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Alice Douglas: Woe is me, but how wonderful is my horse; a survivor's guide to friends and family.

Byline: Alice Douglas

I RANG Sue, one of my old friends from London. I was in the midst of one of those 'woe is me' days and thought she'd cheer me up.

Far from perking up during the call, I felt even worse. She gabbled on breathlessly about her impending wedding and, a touch thoughtlessly, recited all the mutual friends she had given important roles to in the ceremony. I haven't even received a proper invite.

She went down the list; Poppy is maid of honour, Lucy's girls - so pretty, she reminded me - are the bridesmaids, Joe is giving a speech. and so it went on.

I don't seem to feature in her thoughts at all. I was a bit put out, as we have been close over the years. It was me she fled to when she suddenly lost her flat and was homeless. I sacrificed having a pounds 100-a-week lodger to let her stay for months rent-free. I then asked only half the going rate until she was back on her feet. She always says when we go out after a few drinks that I am the only person who has ever been there for her, but I guess being a dependable friend can sometimes be a thankless task.

I thought maybe I was being selfish and tried to escape the conversation, not wanting her to know how crushed I was. However her parting shot was that she'd email me the accommodation list and had included a cheaper 2-star hotel as she knows how much I struggle. I didn't want reminding.

I was trying to work out how she could be so insensitive when I realised that it must be extremely hard for her to arrange her wedding. After a traumatic childhood, she is now completely alienated from her family and has nobody to turn to for support. Her parents are both dead and she hadn't seen them for years before losing them. None of her siblings or extended family will be there on her big day.

Our group of mutual friends in London are all slightly connected to the acting world and every time I see them, a great length of time is spent criticising my weight, hair etc. I don't think they mean to be hurtful but they have become thoughtless. En masse, image can become ultra important to them and perhaps this big blob might make the pictures less chic. And let's face it, I am feeling frumpy.

Sue is strong but quite isolated and the world she moves in has a shallow side which probably helps her forget the more painful aspects of her past.

Nevertheless, I was beginning to mourn the end of our close relationship. I can't decide whether to go on a drastic two-month diet, to bankrupt myself on clothes and book into the five-star option just to spite them, or to write a polite note saying terribly sorry can't make it because I'll be in St Tropez or the Bahamas.

No doubt I'll do none of the above and just go, grit my teeth and get through it for Sue's sake. We all go back such a long way that I feel we are bound together, but perhaps I should have realised what being a friend really is when they turned up late to my first child's funeral in a flurry of Prada bags.

Afterwards, in my tiny cottage in Deiniolen, some of them spent an age in the loo snorting coke before disappearing with the first available lift. This drug has become so socially acceptable that it seems completely normal to take in some circles. Many people I know have dabbled with it for so long that it is become impossible for them to socialise without taking it. They are in the grip of something that has eroded many of the traits I cherished when we first knew each other.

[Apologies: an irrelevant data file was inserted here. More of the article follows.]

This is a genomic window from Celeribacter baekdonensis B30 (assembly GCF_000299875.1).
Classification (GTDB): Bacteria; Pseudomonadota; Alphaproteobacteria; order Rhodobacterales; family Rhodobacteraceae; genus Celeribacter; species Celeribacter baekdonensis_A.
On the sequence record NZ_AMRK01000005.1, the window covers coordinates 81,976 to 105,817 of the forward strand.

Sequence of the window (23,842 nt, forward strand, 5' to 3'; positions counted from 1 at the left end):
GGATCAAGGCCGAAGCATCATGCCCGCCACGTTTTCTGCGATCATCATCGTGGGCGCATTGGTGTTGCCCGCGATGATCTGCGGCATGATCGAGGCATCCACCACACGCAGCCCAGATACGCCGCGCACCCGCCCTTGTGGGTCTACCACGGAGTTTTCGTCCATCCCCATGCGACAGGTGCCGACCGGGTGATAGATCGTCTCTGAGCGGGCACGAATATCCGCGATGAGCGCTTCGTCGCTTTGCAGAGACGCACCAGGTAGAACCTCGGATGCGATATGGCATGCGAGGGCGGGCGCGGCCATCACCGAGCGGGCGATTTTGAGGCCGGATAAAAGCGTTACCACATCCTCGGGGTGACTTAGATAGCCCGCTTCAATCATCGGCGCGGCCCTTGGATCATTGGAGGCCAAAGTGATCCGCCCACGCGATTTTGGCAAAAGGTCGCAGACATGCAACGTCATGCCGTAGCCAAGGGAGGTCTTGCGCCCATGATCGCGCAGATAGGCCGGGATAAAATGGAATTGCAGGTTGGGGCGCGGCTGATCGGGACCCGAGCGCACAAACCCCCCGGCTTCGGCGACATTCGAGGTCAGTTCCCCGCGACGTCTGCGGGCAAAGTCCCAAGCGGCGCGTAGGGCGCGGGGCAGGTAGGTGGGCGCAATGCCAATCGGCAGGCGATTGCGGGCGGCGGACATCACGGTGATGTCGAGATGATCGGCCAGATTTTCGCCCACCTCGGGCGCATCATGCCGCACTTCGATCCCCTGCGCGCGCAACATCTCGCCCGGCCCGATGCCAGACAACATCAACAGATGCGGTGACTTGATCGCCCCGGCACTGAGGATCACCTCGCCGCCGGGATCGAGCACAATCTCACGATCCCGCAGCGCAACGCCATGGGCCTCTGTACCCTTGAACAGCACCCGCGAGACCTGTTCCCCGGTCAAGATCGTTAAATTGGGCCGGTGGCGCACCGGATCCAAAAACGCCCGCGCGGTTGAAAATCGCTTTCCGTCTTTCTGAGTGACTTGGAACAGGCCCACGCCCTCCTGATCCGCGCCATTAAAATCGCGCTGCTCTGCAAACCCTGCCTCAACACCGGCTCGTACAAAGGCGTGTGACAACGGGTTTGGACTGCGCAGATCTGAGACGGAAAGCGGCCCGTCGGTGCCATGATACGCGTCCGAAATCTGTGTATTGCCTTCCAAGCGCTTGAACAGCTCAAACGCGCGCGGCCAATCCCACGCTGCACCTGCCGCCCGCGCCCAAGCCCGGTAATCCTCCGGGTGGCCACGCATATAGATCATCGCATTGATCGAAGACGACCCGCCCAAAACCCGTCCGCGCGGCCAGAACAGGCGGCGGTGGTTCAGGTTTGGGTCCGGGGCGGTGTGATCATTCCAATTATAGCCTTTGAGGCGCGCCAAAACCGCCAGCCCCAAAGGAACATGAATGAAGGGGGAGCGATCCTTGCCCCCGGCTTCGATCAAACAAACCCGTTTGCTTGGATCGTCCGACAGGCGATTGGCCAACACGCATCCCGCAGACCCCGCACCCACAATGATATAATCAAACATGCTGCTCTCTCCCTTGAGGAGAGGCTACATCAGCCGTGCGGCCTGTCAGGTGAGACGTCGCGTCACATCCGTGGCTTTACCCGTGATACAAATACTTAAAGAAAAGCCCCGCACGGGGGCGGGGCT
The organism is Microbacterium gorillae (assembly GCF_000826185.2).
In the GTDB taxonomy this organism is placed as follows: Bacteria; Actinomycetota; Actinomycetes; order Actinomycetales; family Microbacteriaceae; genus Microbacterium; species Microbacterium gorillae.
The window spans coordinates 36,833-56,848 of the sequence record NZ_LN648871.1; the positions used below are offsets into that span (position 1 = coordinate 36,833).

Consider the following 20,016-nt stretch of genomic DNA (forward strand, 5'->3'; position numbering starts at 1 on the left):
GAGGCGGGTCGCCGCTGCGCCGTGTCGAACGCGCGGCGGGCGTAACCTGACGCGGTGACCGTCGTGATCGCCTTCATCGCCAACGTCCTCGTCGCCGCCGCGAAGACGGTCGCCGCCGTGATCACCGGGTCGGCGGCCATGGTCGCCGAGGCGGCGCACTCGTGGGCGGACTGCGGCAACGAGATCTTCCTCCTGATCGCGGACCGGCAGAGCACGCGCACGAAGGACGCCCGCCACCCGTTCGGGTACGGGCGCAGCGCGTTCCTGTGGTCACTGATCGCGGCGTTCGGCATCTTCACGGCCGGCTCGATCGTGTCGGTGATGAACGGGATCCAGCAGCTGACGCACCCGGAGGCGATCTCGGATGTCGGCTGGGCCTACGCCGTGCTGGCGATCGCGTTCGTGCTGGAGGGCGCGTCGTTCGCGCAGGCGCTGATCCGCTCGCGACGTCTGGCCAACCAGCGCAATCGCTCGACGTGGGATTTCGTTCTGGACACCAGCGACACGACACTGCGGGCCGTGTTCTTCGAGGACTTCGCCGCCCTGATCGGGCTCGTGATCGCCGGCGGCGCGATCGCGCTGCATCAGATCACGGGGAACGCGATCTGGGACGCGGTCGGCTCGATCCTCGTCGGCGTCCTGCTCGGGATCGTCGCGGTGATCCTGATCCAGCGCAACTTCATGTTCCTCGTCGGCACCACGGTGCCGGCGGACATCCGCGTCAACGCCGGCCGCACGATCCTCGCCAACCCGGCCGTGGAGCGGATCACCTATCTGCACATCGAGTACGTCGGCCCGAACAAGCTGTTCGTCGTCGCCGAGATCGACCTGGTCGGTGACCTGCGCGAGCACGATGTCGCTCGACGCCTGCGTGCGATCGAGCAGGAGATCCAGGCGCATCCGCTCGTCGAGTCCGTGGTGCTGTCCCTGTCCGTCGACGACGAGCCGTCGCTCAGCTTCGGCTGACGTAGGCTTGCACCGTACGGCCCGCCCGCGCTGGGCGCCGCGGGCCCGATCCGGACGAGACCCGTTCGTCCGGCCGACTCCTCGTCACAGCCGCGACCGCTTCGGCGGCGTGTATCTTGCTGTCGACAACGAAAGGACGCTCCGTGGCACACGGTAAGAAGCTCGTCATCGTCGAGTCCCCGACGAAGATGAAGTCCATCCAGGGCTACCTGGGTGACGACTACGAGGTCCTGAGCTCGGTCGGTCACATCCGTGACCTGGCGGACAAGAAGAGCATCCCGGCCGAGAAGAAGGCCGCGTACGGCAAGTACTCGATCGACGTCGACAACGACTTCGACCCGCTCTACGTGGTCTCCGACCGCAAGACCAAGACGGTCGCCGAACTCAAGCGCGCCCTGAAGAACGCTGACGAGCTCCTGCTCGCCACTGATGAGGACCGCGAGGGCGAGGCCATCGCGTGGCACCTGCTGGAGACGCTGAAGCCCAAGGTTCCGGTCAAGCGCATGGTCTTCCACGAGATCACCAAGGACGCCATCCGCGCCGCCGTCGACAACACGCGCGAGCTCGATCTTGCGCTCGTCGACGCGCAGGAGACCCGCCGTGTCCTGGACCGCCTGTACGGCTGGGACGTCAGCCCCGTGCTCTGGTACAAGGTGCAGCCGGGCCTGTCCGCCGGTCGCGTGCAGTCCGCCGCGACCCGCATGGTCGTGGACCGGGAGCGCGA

I was reminded of another friend, not so close, who also got married a couple of years ago. She wanted the day covered in Hello! and I was dispatched to try as I had a friend working on the magazine. Unfortunately they decided they didn't want this particular wedding and not wanting to hurt her feelings with a blunt 'no', I said that they were simply inundated with nuptials that month. The next I heard was that it was going to be impossible to invite me. Apparently they were too short on space. At Babington House, home to the most glamorous celebrity weddings? I don't think so. Having failed to get a glossy spread, I was now surplus to requirements.

These memories were not lifting my spirits, so I went out to the horses.

Sometimes I just find it comforting pottering in their field. I resort back to being childlike and imagine myself a horse whisperer and blow gently on our big horse, Bliss's face. She is gorgeous, huge and genuinely loves people. I have hardly ridden this year, but there is nothing that makes me feel better than the freedom of cantering off towards the horizon.

The emotional and physical benefits of animals as companions is well researched and their presence definitely has a calming influence on me. I've noticed that Hero and Tybalt, if they have come out of school tetchy at the end of the day, improve if we pop up to the ponies. They relax by stroking and talking to them.

Hero had her first riding lesson on Friday. Half the pony group took the horses over to a fabulous house; a children's paradise with trampoline, massive tree house, rope ladders, stable yard and an outdoor menage. Debbie the instructor set simple, achievable goals and Hero's confidence on Bliss soared. She has asked if we can go for riding lessons every day of the holiday

CAPTION(S):

I had many reasons to feel down in the dumps, but spending time with my beloved Bliss always lifts my spirits
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Title Annotation:Features
Publication:Daily Post (Liverpool, England)
Date:Apr 2, 2005
Words:993
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